• 13.
    Rommelaere, Simon
    KTH, School of Engineering Sciences (SCI), Aeronautical and Vehicle Engineering, Space Technology.
    Ball Bearing Design Tool Evaluation​2017Independent thesis Advanced level (degree of Master (Two Years)), 20 credits / 30 HE creditsStudent thesis
    Abstract [en]

    This report has been written during my internship/master thesis at Thales Alenia Space, Cannes, FRANCE. The subject of the thesis is ball bearing design, and is focused on the software RBSDyn. This software has been developed by CNES, the French Center for Space Studies, and is used to simulate bearings behaviors under various conditions. My mission was to verify, test and implement this software for the company. In order to do so, the first step was to understand the bearing theory, which is the first part of this report. The second step was to use the software and verify its results, which is presented in the second section. Eventually, the final goal of this internship was to create a sequence to help Thales

    Alenia Space engineers to design and select bearings, using this software and an Excel tool that needed to be created. Note that for confidentiality reasons, the values and names used for internal TAS mechanisms have been removed of this document.

  • 14.
    Thierry, Maxime
    KTH, School of Engineering Sciences (SCI), Aeronautical and Vehicle Engineering, Space Technology.
    Developing and enriching a guidance library for the Earth Observation Satellite MicroCarb2018Independent thesis Advanced level (degree of Master (Two Years)), 20 credits / 30 HE creditsStudent thesis
    Abstract [en]

    My Master Thesis takes place in the context of the MicroCarb mission. The goal of this mission is to identify the sinks and the sources of carbon dioxide on Earth in order to map them and to improve the knowledge of its cycle. To fulfill this mission, some particular guidance modes must be implemented in order to study their feasibility. My thesis consisted in defining and enriching the algorithms used to define the guidance laws, by implementing new tools and a new guidance law, and studying the induced performances in terms of data acquisition and with respect to the constraints related to the satellite. Alongside with this mission, the implementation of those elements support the development of the guidance library POLARIS, actual in its early phase, which is at first only dedicated to MicroCarb but which is intended to become multimissions. First, I describe the CNES as well as the guidance team I worked in. Then, the context of the Master Thesis is introduced. Once the context is established we will focus on the first elements I have been working on, as part of the Dazzling studies. Indeed, the spectrometer used in MicroCarb is very sensitive and has to be maintained at very low temperature. Thus the passive cooling mechanism must be protected from the Sunlight and from the light reflected by the Earth. I had to use a class of the Space mechanics library PATRIUS, called Assembly, in order to materialize the satellite and its numerous parts. Once implemented, I was able to perform some Dazzling Studies, highlighting some issues with the various strategies that were considered, and opening new perspectives. Moreover, a problem was detected on a crucial function of the guidance laws calculator. Once a new function was compiled, I had to made a cross validation using Scilab, and results were positive. This part will end with a Geometric Cape study, realized in order to quantify the influence of the satellite, and the MCV roll, over the Geometric Shifting. In the second part, we will introduce a guidance law which was not implemented initially, and on which I had to work during the last weeks of the thesis: The City mode. Although this mode is similar to an existing calibration mode, it has its own characteristics I had to take into account. The code for this acquisition mode worked well, but the results were not satisfying, considering the Dazzling problem and the kinematic constraints. Thus new strategies had to be considered, and more particularly the 2-scans mode. This mode brought a lot of satisfactions, but there is still more work to be done. This report ends with a general conclusion about my work and some perspectives which could be considered for future studies. I also present my personal contribution and some encountered difficulties I had to deal with.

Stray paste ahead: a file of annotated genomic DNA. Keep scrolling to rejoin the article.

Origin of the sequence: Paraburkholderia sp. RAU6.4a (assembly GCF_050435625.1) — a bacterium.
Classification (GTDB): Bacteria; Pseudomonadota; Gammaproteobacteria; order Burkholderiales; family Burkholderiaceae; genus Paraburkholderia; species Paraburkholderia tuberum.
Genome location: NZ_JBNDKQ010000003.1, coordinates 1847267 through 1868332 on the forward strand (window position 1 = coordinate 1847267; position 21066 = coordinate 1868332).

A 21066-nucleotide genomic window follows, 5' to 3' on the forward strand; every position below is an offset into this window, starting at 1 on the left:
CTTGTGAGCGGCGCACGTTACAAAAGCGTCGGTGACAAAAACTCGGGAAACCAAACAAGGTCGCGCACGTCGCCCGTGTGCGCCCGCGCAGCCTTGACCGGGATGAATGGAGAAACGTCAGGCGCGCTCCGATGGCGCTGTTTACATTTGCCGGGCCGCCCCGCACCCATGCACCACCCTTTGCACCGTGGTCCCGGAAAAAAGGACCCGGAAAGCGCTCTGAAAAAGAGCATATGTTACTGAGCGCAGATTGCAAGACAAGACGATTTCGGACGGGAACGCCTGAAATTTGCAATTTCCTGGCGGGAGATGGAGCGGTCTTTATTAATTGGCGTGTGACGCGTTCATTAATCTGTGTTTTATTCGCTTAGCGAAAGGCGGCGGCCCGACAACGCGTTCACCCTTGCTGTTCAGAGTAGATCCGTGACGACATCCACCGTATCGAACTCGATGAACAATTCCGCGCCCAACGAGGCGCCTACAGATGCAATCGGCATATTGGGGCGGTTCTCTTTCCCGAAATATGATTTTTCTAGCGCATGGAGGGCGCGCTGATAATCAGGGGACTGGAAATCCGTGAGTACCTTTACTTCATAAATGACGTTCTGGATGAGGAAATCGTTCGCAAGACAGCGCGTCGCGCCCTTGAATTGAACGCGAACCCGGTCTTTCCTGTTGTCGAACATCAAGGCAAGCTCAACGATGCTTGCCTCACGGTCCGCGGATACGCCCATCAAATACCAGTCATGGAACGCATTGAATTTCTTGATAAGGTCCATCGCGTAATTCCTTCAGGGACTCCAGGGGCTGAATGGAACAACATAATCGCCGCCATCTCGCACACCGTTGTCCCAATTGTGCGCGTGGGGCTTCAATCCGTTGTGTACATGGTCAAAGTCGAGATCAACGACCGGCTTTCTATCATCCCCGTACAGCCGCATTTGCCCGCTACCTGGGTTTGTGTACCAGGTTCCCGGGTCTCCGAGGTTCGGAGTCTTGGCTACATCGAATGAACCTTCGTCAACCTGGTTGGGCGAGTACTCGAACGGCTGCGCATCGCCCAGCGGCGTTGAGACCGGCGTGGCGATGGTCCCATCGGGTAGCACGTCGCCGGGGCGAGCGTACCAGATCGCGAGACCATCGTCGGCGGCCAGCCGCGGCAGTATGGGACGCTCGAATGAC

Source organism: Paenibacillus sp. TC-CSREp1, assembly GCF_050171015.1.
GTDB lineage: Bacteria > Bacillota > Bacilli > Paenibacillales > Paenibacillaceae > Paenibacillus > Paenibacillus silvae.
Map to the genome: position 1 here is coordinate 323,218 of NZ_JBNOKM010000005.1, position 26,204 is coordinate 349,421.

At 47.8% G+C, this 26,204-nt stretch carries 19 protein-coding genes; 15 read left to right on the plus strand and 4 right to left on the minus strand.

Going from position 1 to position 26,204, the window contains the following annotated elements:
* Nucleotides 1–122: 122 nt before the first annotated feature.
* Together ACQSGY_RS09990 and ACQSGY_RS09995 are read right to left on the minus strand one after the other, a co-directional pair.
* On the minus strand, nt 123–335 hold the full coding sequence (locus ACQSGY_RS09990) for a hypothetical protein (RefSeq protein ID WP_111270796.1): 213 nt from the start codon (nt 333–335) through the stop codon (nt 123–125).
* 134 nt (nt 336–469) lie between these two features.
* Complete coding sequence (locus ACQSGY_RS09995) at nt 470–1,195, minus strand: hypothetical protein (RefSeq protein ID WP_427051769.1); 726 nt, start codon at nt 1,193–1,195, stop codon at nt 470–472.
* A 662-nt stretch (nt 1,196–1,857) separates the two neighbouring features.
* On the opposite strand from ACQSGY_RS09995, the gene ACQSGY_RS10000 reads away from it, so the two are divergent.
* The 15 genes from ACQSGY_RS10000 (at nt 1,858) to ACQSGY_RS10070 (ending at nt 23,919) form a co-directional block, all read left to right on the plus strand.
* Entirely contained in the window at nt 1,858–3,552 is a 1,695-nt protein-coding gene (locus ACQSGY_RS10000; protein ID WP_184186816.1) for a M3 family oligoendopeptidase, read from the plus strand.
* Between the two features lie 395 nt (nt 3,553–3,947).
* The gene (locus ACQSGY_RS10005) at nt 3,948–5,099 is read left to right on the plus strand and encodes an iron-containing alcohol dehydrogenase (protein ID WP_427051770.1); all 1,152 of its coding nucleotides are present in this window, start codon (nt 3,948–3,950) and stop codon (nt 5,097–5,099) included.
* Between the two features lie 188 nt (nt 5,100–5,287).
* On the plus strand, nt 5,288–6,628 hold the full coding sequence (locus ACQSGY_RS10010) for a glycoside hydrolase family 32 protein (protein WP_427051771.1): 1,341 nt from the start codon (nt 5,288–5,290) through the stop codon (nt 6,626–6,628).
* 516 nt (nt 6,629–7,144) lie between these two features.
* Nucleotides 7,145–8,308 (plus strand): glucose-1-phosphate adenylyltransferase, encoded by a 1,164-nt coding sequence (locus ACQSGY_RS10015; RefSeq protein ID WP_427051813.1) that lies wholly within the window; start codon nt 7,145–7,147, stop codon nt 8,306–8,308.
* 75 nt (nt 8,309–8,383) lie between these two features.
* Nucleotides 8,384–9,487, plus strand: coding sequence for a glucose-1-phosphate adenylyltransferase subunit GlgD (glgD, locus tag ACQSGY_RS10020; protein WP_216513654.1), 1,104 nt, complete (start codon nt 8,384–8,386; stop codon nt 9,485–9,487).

1 - 14 of 14